Andrew Mitchell is a 6’5’’, 311 pound tackle with the potential to make a very good backup to Andre Smith. He’ll be competing with Dennis Roland for the last tackle spot on the team.

Otis Hudson and Andrew Gardner both signed reserve/future contracts and both will need strong preseasons if either of them stands a chance to make the team.

Free Agent Analysis:

Cincinnati is going to resign Nate Livings and they should be set after that.

D-Line (9)

Carlos Dunlap, Domata Peko, Tank Johnson, Antwan Odom, Geno Atkins, Robert Geathers, Pat Sims, Frostee Rucker, Clinton McDonald

Carlos Dunlap set the Bengals’ rookie record with 9.5 sacks last season. Dunlap played in a nickel role at the beginning of the season, but eventually earned more playing time and recorded all of his sacks over the final eight weeks. Dunlap will start at left end, since he is the Bengals’ most talented pass rusher, but he needs to work on his fundamentals and cutting down on mental mistakes.

Domata Peko had 42 tackles and .5 sacks as one of the Bengals’ captains last year. Peko is known as a run stopping defensive tackle, so the low number in sacks should be expected.

Tank Johnson had 10 tackles and zero sacks in seven games, but his season ended early with an injury to his right knee. Johnson is on thin ice and needs a strong training camp or he might lose his starting job to Geno Atkins. Atkins is a better pass rusher and certainly deserves the job, but Johnson has experience and is better against the run.

Antwan Odom has potential when he’s healthy, but an Achilles tear has hurt his production since he put up 8 sacks in just six games in 2009. Odom is set to make $4.5 million in 2011 and has only played in 21 games in his three-stint with the team, but he won’t get cut unless he struggles in training camp. Assuming Odom can bounce back to his former dominating self, the Bengals pass rush will be a force to be reckoned with

Geno Atkins appeared in all 16 games last season and had 3 sacks in a rotational role. Atkins ability to get to the quarterback should potentially allow him to replace Tank Johnson in the starting lineup.

Robert Geathers will play a rotational role as of now, but his $3.95 million contract is high for a backup. Either Geathers or Odom will be released, and while Geathers only had 1 sack in 16 starts last season, Odom’s injury history might keep Geathers on the roster.

Pat Sims is in the final year of his contract and is entering 2011 as a rotational defensive tackle. In 2010, Sims started 8 of the 14 games he appeared in and had 31 tackles and a career high 2.5 sacks. Sims is a nose tackle and might finally be developing some pass rushing moves. If Sims can get to the quarterback more in training camp, he could unseat Tank Johnson as a starter.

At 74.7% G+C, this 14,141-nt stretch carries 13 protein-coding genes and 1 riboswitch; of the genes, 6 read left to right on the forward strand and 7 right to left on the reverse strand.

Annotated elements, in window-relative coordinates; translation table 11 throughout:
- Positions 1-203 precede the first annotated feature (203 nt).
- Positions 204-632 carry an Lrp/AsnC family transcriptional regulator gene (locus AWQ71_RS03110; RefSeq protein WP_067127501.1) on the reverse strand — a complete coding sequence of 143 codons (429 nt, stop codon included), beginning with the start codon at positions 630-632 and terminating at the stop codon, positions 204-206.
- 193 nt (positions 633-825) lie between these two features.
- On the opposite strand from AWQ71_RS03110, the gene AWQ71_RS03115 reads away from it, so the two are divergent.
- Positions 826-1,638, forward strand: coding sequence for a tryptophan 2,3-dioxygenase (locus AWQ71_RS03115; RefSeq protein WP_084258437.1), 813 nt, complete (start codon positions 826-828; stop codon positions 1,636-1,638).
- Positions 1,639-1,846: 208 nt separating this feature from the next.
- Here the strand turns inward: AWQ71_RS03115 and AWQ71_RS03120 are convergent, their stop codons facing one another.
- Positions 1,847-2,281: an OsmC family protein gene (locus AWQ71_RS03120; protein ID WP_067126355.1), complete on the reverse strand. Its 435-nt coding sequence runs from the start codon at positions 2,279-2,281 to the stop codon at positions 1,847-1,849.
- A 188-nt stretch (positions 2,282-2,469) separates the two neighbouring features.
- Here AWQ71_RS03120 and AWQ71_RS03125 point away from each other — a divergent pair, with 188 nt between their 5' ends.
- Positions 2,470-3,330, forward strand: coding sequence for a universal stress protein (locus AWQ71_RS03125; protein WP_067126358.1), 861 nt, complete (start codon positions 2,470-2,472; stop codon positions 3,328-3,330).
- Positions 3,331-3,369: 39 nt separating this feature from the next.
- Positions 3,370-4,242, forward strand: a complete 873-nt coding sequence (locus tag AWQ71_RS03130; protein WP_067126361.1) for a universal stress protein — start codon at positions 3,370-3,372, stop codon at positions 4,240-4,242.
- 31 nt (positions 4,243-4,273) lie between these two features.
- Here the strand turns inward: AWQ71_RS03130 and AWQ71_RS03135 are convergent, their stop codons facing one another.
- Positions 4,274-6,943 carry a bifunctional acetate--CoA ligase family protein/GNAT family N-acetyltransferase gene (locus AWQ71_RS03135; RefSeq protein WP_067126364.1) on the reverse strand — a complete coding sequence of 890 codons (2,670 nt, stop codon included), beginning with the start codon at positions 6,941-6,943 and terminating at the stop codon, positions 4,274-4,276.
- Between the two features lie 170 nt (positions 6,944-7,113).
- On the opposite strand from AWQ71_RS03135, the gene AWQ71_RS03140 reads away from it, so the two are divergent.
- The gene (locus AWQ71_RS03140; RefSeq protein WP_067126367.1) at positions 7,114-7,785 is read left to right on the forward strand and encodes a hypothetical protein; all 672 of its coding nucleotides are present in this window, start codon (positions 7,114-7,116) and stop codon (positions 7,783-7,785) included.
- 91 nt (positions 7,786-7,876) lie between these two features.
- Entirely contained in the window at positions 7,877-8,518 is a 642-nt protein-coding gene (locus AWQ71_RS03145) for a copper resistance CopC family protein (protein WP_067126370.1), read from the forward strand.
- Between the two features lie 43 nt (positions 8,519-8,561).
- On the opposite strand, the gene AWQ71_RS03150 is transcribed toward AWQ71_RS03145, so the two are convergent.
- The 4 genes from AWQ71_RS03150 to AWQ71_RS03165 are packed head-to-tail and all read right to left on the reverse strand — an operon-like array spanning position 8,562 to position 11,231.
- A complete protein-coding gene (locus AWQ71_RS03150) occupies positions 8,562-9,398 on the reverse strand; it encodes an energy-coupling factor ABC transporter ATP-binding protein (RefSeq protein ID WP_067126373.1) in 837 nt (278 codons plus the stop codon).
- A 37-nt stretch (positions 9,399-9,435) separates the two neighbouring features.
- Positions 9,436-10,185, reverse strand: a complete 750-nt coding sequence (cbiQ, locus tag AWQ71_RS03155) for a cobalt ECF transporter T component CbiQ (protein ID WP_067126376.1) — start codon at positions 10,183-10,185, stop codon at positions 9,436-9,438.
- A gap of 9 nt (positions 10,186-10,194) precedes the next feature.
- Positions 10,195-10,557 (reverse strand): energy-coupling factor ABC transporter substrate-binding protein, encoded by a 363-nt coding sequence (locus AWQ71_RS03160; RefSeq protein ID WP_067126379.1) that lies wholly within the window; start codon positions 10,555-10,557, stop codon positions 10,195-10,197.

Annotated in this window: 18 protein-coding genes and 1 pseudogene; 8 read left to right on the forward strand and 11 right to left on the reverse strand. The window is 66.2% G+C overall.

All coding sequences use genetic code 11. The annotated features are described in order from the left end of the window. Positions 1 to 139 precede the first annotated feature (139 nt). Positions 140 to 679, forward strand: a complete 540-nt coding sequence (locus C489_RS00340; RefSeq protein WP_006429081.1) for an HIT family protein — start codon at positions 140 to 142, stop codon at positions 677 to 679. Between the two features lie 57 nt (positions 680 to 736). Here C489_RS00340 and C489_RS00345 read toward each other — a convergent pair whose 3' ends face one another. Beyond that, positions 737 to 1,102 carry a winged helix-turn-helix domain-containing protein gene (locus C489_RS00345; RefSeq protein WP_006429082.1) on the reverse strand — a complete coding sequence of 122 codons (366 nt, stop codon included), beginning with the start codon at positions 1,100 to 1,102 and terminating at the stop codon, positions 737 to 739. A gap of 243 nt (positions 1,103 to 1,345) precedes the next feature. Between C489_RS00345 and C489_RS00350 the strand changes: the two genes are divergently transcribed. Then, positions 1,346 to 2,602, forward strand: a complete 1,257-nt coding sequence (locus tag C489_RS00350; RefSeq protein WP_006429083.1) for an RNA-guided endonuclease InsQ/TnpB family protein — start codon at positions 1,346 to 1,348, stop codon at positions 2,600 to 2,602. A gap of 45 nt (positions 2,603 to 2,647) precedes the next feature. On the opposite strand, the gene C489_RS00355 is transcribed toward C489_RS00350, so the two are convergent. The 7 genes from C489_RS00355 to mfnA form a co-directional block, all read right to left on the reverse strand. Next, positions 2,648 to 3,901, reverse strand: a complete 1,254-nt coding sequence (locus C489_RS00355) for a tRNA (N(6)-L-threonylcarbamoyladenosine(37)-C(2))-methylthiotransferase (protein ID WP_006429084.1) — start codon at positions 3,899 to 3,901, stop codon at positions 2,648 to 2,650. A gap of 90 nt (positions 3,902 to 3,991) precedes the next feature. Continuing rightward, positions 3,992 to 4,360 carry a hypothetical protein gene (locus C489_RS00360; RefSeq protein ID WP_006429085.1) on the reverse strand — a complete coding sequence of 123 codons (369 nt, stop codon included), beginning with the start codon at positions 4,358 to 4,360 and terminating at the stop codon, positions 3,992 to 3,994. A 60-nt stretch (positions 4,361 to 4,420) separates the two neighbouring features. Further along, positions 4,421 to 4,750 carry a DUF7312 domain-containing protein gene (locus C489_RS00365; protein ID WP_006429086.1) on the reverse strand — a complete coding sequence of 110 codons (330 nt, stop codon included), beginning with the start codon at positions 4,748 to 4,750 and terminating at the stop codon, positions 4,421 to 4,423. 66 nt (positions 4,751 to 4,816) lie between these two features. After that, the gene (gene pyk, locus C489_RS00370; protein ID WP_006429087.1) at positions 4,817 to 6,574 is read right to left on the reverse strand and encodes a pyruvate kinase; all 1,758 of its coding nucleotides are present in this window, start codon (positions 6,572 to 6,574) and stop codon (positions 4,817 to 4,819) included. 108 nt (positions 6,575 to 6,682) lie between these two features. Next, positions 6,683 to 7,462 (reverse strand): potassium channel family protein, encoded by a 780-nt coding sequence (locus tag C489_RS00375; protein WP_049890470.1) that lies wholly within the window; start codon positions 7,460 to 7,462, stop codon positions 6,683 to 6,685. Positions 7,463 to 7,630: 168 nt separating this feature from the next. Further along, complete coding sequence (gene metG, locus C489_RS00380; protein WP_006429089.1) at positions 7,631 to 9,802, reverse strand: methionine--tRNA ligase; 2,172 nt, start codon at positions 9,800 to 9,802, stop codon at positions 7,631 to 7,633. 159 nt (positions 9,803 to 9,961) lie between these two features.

Frostee Rucker has three sacks over his four-year career in Cincinnati, but won’t be cut just yet because he is only scheduled to make $1.25 million. If Rucker has a weak training camp though, the media could influence the Bengals to get rid of him.

Clinton McDonald spent most of last season on the practice squad, but was promoted when Tank Johnson went down with an injury. McDonald is in the final year of his contract and if he doesn’t perform for the Bengals in training camp, it might be his last chance to play in the NFL.

Free Agent Analysis:

Cincinnati is set at defensive line and will likely be cutting a few players to save more cap room.

Linebackers (7)

Keith Rivers, Rey Maualuga, Michael Johnson, Roddrick Muckelroy, Dontay Moch, Vincent Rey, Dan Skuta

Keith Rivers finished second on the Bengals with 77 tackles despite playing most of the season with plantar fasciitis. Rivers also had 1 sack, but needs to work on his coverage skills. Rivers is only 25 years old and still has room to grow, but his improvement in stopping the run is encouraging.

Rey Maualuga is motivated for the 2011 season because his Defensive Coordinator Mike Zimmer called him “extremely average” Maualuga is also going to be switching to middle linebacker and the extra responsibilities that he’ll be given should help him become a better player.

Michael Johnson spent last offseason learning how to be linebacker, but Johnson was called upon to play defensive end because Antwan Odom had struggled since coming off his Achilles tear. Johnson flashed difference-making pass rushing ability in a situational role in preseason last year and the Bengals want to blitz more in 2011. Johnson will be ripe for the picking in coverage, but by him moving to strong-side linebacker, Rey Maualuga will be able to replace Dhani Jones. However, if Odom were to struggle again, Johnson would likely shift back to defensive end and another linebacker would step in.